The converse is also true. If what’s trickling down from the top of the mountain is champagne, but the people at the bottom are thirsty for water…then you’re probably not innovating in any meaningful sense. We can make all the on-demand masseuses and pet spas and same-day delivered designer sheets in the world — but they’re not going to benefit people as much as high quality jobs, incomes, savings, rights, mobility, opportunity…happiness, meaning, a planet. While some innovations never trickle down, and some turn into sludge along the way — often, innovations that do trickle down are of little benefit in the first place. Doggy butlers trickling down when most Americans can’t afford $400 for an emergency expense is like smiling and giving a person dying of thirst a designer straw to suck air through.

The trickle-down theory of innovation is essentially the discredited ideology of trickle-down economics restated using gadgets instead of formulas. The latter argues that prosperity will trickle down (it hasn’t), and the former suggests that prosperity trickles down through goods magically getting cheaper (instead of turning toxic, pointless, or simply disappearing along the way). But just as trickle-down economics has been squarely debunked, repudiated even by the IMF, for example, so it’s time for us to update our tired, rusting mental models of innovation.

Rather than employing the illogic of trickle-down innovation, you and I should ask a wiser question: what are the long-term real social benefits of this product, service, idea, project? What does it add in human terms — does it make people smarter, fitter, wiser, closer, happier? Will it change anyone’s life, in even a small way, for the better, and how many lives can it realistically change thus — or is it just another coal in the bonfire of the vanities?

Why? Because the truth is that we don’t get too many shots at groundbreaking things — and it’s those shots that come to define the worthiness of our days. If we’re going to spend our time, effort, money, imagination, our best minds and our brightest spirits, on the grand challenge of…delivering stuff we don’t really need with money we don’t really have to impress people we don’t really like to live lives we don’t really want…a few microseconds sooner…we’re not surely not investing our veryselves wisely: spending our brief time on earth accomplishing things that truly matter. And lest you suggest I’m an idealist, the simple fact is: that is how great institutions, leaders, and lives, those that earn our respect, love, and admiration — and so lend our brief days a sense of greater meaning, higher purpose, and abiding worth — are built.

September 2015

Kids Who Use Computers Heavily in School Have Lower Test Scores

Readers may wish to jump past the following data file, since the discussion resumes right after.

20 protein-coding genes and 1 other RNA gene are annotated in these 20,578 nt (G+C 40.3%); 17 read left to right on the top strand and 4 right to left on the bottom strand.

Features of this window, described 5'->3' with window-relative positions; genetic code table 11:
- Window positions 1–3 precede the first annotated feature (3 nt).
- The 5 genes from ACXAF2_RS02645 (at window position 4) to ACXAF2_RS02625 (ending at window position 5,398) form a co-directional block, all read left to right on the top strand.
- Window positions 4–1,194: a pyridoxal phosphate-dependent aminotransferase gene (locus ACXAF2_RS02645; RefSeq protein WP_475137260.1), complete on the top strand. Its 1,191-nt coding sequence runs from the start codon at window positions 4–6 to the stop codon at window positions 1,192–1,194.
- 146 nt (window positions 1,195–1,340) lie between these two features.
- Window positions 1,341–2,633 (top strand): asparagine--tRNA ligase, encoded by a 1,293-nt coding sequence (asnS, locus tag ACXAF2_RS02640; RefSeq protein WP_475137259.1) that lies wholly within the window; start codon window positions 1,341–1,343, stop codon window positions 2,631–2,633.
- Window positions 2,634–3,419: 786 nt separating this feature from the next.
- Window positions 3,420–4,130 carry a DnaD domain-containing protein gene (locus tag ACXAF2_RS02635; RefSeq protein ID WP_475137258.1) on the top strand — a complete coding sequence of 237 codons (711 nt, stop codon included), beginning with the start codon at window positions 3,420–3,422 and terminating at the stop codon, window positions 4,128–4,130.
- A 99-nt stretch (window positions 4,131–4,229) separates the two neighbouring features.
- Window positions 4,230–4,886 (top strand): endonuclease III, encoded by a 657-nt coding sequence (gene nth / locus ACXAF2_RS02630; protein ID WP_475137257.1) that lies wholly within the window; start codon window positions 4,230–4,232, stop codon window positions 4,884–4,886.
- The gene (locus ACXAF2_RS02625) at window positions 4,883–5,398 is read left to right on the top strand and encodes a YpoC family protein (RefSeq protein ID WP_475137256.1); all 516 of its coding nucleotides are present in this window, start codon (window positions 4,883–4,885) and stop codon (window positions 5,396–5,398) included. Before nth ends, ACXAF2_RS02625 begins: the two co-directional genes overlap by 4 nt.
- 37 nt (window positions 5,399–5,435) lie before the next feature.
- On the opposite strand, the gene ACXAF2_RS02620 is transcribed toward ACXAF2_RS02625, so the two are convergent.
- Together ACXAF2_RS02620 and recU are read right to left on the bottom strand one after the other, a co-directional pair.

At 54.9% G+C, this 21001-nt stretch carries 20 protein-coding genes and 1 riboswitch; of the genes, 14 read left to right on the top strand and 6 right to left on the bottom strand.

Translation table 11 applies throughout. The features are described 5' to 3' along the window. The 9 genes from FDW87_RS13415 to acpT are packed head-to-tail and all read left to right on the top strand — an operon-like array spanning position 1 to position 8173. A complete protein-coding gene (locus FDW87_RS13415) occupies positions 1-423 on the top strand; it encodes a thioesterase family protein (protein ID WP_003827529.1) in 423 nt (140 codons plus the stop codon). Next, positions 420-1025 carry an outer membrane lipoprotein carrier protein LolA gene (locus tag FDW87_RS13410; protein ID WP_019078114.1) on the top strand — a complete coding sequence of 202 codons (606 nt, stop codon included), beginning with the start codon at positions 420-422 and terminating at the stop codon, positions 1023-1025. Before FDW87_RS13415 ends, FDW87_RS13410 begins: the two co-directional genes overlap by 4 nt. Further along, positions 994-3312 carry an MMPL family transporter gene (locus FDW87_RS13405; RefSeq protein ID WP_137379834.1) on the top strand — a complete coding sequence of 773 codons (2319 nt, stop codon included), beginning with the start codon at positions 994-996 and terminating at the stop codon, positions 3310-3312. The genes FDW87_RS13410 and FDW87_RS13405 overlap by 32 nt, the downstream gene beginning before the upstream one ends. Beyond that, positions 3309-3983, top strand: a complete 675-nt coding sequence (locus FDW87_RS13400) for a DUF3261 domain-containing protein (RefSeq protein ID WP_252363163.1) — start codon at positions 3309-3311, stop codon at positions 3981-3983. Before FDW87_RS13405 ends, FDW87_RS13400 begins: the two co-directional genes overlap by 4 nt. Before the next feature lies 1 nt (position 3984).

In top performing nations, teachers, not students, use technology.

For those of us who worry that Google might be making us stupid, and that, perhaps, technology and education don’t mix well, here’s a new study to confirm that anxiety.

The Organization for Economic Cooperation and Development (OECD) looked at computer use among 15-year-olds across 31 nations and regions, and found that students who used computers more at school had both lower reading and lower math scores, as measured by PISA or Program for International Student Assessment. The study, published September 15, 2015, was actually conducted back in 2012, when the average student across the world, for example, was using the Internet once a week, doing software drills once a month, and emailing once a month. But the highest-performing students were using computers in the classroom less than that.

“Those that use the Internet every day do the worst,” said Andreas Schleicher, OECD Director for Education and Skills, and author of “Students, Computers and Learning: Making the Connection,” the OECD’s first report to look at the digital skills of students around the world. The study controlled for income and race; between two similar students, the one who used computers more, generally scored worse.*

Home computer use, by contrast, wasn’t as harmful to academic achievement. Many students in many high performing nations reported spending between one to two hours a day on a computer outside of school. Across the 31 nations and regions, the average 15-year-old spent more than two hours a day on the computer. (Compare your country here).

Back in the classroom, however, school systems with more computers tended to be improving less, the study found. Those with fewer computers were seeing larger educational gains, as measured by PISA test score changes between 2009 and 2012.

“That’s pretty sobering for us,” said Schleicher in a press briefing. “We all hope that integrating more and more technology is going to help us enhance learning environments, make learning more interactive, introduce more experiential learning, and give students access to more advanced knowledge. But it doesn’t seem to be working like this.”